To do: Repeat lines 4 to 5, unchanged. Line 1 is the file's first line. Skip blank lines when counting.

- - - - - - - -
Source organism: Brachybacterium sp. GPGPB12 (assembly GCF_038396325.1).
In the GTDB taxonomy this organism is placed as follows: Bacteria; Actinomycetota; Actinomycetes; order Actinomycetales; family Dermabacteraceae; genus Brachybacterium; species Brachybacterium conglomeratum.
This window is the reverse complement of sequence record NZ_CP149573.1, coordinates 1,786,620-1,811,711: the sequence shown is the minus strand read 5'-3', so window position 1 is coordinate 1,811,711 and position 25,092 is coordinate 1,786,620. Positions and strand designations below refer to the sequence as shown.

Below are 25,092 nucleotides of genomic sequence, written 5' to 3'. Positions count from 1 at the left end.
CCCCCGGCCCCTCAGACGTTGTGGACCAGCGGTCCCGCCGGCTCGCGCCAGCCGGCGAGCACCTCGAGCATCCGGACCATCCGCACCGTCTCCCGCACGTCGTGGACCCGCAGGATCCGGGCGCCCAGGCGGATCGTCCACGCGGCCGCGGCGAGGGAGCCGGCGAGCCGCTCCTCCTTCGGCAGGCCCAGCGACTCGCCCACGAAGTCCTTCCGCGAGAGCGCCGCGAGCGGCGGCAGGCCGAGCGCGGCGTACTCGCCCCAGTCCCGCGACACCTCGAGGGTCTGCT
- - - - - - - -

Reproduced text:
Below are 25,092 nucleotides of genomic sequence, written 5' to 3'. Positions count from 1 at the left end.
CCCCCGGCCCCTCAGACGTTGTGGACCAGCGGTCCCGCCGGCTCGCGCCAGCCGGCGAGCACCTCGAGCATCCGGACCATCCGCACCGTCTCCCGCACGTCGTGGACCCGCAGGATCCGGGCGCCCAGGCGGATCGTCCACGCGGCCGCGGCGAGGGAGCCGGCGAGCCGCTCCTCCTTCGGCAGGCCCAGCGACTCGCCCACGAAGTCCTTCCGCGAGAGCGCCGCGAGCGGCGGCAGGCCGAGCGCGGCGTACTCGCCCCAGTCCCGCGACACCTCGAGGGTCTGCT